Modulation of the Wound Healing Response Through Oxidation Active Materials

  • Paritosh P. Wattamwar
  • Thomas D. Dziubla


Oxidative stress originally gained attention as key pathological process in a variety of disease states and conditions (e.g., acute lung injury, sepsis, chronic degenerative neurological diseases). Furthermore, it oxidative stress has also been identified as one of the key mechanisms to tissue toxicity brought on by nanomaterials and implant biomaterials. Yet, despite these origins, newer research has started to view oxidative stress and not simply pathology, but as a physiologically relevant signaling system, working in concert with the more traditional cell signaling cascades (e.g., growth factor signaling, cytokine release). As a result, a reinvigoration of research in regenerative medicine has begun looking at oxidative stress as a potential tuning mechanism to enhance the natural wound healing process. In this chapter, a summary of the biological aspects of oxidative stress is presented as well as a current state of the art approaches used in designing biomaterials to actively participate in the oxidative stress signaling.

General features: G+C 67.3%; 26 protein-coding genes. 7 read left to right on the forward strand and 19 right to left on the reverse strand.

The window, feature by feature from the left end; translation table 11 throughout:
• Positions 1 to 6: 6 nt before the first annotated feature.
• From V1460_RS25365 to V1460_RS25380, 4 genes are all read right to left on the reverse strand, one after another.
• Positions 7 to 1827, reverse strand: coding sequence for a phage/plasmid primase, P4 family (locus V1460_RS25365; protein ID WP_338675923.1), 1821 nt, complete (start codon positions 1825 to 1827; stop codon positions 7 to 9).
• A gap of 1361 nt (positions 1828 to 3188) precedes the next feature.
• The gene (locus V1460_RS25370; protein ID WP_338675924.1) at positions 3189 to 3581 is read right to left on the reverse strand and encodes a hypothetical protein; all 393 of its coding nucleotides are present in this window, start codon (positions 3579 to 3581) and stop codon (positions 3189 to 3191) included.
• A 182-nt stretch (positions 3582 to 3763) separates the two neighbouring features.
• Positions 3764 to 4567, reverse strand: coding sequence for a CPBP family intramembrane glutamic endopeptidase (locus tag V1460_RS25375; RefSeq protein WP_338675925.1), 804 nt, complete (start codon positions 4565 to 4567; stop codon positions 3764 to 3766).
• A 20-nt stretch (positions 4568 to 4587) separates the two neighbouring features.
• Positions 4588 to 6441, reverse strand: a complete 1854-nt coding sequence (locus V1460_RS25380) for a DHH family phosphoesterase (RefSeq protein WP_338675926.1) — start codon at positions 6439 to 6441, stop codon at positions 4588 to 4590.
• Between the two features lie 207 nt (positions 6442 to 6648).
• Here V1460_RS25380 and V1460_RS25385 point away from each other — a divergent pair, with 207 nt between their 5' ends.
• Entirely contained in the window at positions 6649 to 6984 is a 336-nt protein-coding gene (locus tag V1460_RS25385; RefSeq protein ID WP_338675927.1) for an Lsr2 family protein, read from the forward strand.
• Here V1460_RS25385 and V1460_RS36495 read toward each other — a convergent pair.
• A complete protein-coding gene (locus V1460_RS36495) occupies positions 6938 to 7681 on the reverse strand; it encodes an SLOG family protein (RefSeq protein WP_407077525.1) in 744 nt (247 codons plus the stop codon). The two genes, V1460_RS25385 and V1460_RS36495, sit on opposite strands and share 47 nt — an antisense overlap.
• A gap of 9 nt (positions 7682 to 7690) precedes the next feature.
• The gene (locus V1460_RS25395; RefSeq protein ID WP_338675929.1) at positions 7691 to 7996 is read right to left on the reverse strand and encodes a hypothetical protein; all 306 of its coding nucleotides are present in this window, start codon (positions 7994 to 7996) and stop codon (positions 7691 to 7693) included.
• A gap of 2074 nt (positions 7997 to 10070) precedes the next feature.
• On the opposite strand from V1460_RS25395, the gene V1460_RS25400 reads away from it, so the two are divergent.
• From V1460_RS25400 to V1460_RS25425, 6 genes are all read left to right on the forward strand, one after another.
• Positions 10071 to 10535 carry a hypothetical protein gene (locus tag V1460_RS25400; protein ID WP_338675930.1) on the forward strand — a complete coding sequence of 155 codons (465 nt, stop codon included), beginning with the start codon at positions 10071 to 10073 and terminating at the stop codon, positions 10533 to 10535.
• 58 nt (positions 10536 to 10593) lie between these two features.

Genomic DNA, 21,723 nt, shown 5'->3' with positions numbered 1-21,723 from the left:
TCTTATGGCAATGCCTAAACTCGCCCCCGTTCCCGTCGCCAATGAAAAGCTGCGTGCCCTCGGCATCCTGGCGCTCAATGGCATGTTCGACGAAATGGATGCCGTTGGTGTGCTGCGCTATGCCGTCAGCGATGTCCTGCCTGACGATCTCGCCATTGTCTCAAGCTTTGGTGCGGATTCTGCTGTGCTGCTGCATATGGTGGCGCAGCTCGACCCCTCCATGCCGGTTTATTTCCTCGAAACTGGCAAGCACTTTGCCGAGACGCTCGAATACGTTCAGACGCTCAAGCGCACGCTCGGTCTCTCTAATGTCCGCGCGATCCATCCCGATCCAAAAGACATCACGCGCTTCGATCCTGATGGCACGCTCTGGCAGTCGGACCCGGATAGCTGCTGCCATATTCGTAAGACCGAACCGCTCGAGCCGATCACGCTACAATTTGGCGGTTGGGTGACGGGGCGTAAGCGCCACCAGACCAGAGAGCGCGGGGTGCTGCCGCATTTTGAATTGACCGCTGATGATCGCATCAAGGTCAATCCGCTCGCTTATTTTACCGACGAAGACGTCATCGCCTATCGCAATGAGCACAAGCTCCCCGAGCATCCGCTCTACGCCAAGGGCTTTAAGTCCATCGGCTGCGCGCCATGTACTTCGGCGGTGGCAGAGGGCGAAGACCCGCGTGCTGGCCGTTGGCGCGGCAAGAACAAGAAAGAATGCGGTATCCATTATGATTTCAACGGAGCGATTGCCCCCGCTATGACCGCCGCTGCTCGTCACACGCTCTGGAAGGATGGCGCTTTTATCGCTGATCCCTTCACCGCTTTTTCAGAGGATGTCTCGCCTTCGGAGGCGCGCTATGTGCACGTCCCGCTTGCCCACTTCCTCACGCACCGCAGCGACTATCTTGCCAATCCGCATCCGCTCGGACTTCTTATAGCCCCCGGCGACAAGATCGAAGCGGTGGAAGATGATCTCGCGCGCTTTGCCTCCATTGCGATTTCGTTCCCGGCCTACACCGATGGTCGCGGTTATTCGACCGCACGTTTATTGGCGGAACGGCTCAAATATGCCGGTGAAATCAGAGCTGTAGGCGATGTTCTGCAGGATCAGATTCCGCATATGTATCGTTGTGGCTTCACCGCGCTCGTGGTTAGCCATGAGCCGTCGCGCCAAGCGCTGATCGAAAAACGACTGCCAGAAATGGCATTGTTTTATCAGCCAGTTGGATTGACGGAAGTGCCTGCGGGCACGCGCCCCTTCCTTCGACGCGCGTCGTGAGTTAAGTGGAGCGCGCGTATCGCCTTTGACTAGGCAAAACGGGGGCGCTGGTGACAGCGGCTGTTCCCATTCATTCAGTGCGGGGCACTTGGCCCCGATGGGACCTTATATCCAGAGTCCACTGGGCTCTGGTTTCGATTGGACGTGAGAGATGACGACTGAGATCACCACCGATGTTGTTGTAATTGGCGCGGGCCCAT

Wound Healing Diabetic Mouse Wound Site Respiratory Burst Wound Healing Process 
These keywords were added by machine and not by the authors. This process is experimental and the keywords may be updated as the learning algorithm improves.


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© Springer Science+Business Media, LLC 2012

Authors and Affiliations

  1. 1.Department of Chemical and Materials EngineeringUniversity of KentuckyLexingtonUSA

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